According to Neil Patel, and Gomez, about 40% of people abandon a website if it takes more than 3 seconds to load. What’s more, half of the web users expect to load the content within 2 seconds!

There are a few elements that can slow down a website and cause that ‘effect’, let’s focus on one thing at the time — images.

This is how can you handle the images so they load faster and don’t slow down the page:

  1. Downsize the larger images to the size needed by your design — even on the desktop, there is no need to go for the biggest image possible.
  2. Remove metadata from delivered images — by default images contain a lot of information useful for cameras and graphics applications, but not for your web users.
  3. Format images to newer formats like JPEG-XR and WebP — common formats like PNG, JPG or GIF are not optimized to be sent wireless.
  4. Lower image quality — many images have an extra-high resolution, however, it’s possible to lower quality without any significant visual impact.
  5. Use lazy loading — allow your images to wait with download until user scrolls down to them, it can really shorten page initialization.
  6. Hold a position of element — so the page doesn’t jump while the images load.
  7. Use the “Blur-up” technique — show a very low-resolution image before the original loads.
  8. On small devices downsize the image even more — mobiles usually have a slower Internet connection, and on small screens, users don’t need super high resolutions.

Optimizing images manually could be a real torture. But hey, as Bobby McFerrin says ‘don’t worry’ — there is a ready band-aid for you.

Solution: Cloudinary

Using Cloudinary API resolves most of our problems. Making a long story short, Cloudinary manages your media assets in the cloud. It covers all the hard work listed in our problematic points from 1 to 4 above. You can see Cloudinary.

We just need to create a component that handles points 5 to 8.


When Cloudinary is doing their work, we can focus on ours. Let’s handle lazy loading by using the React-Cloudinary-lazy-image.

  • It allows us to start the image download only when the element is within a user's screen.
  • Of course, we don’t want our page to jump, so it thinks about rendering a placeholder.
  • What’s more, it would be cool not to have an empty space waiting for the image. We can either set some background colour or load a very small version of the original image.
  • At last, we can create breakpoints in order to have different sizes on different screens adding source set to image tags.

Example 1

Have a look at this code:

import React from 'react'
import Img from ‘react-cloudinary-lazy-image’

export const LazyImage = () => (  
    	width: 800,      
        height: 600    
Speed Up Technique Code Example 1

And here is the result:

Lazy loading images example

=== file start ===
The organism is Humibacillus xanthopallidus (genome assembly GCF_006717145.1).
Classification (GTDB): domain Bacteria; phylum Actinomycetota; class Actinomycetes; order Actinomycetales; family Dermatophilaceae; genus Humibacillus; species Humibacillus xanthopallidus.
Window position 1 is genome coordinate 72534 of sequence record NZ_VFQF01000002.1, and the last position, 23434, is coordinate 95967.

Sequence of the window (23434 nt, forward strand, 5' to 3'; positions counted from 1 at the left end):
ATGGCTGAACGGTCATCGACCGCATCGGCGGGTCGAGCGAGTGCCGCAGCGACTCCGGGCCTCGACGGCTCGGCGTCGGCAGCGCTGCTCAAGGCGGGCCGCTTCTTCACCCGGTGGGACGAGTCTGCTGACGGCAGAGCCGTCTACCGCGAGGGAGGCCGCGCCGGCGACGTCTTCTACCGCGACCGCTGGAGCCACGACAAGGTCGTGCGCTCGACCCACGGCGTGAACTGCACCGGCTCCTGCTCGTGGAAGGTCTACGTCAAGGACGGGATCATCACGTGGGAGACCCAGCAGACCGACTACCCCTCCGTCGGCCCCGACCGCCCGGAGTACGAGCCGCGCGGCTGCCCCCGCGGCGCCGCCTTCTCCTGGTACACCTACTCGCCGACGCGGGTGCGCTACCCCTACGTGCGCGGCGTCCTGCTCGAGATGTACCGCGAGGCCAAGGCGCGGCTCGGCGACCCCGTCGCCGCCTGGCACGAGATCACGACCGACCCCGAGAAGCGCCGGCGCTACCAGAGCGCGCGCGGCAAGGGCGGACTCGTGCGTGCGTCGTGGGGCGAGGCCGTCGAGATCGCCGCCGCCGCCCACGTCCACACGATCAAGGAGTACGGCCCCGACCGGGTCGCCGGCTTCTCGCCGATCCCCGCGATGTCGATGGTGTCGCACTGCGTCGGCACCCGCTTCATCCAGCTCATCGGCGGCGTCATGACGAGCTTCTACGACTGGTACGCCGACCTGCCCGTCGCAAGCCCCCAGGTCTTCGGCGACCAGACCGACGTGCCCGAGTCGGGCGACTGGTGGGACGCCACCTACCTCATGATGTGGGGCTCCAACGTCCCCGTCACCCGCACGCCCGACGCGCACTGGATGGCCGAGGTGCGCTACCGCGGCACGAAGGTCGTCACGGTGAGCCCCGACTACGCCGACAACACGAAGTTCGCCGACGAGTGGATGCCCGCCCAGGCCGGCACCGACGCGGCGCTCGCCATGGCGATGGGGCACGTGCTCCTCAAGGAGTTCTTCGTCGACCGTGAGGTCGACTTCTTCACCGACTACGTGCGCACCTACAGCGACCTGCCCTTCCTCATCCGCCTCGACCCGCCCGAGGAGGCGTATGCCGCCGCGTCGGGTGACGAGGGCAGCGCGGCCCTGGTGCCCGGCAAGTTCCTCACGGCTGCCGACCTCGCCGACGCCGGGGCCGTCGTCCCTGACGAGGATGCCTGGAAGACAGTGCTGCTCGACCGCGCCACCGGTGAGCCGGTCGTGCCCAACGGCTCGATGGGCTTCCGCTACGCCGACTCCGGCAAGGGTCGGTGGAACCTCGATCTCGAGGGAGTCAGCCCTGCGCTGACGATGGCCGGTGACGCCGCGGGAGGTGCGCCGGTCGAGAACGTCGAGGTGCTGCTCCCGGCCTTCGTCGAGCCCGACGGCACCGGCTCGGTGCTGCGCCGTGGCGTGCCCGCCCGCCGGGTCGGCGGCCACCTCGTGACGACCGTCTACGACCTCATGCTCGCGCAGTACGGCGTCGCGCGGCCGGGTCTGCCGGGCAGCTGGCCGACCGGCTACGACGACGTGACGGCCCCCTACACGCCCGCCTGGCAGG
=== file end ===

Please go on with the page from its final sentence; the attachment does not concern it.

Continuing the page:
Fixed Version of the Component

This is an example of a fixed version of the component. It’s made for cases where the image won’t change its size on smaller screens. To handle it properly, height and width should be set in a fixed property. The cloudName and imageName params are passed directly to Cloudinary. First is just a cloud name, and second is public id in Cloudinary assets. To have all set, it’s good practice to pass alt property as well.

Example 2

On the other hand, it’s common to have a full-width picture on the website. A fixed-size asset won’t solve the problem, so there is a fluid version. The fluid parameter takes an object with one or two keys, maxWidth is required and defines the max size of the picture, which will be than scale down, both width and height. However, often images stay the same of similar height despite screen width. To have it constant you can also pass height key.

All values in both image types should be numbers in pixels.

This is the code example:

 	maxWidth: 800,    
    height: 300  
Speed Up Technique Code Example 2

It's customizable!

React-Cloudinary-lazy-image can handle multiple parameters to give you full control over your pictures.


  • style — define style to wrapper component
  • imgStyle — define style of img element
  • placeholderStyle — define the style of placeholder img element
  • backgroundColor — when set, instead of ‘blur up’ effect desired colour is displayed
  • fadeIn — have a fading effect when the original image is showing up


  • urlParams — Cloudinary can take many image transformation params. Set what you need in string format, ex.: ‘g_center,c_scale,r_max`
  • imgFormat — it’s image transformation format parameter, but it’s quite important and has own prop in the component
  • quality — Cloudinary quality parameter, same as above


  • onLoad -> callback when the original image is loaded
  • onError -> callback when image failed to load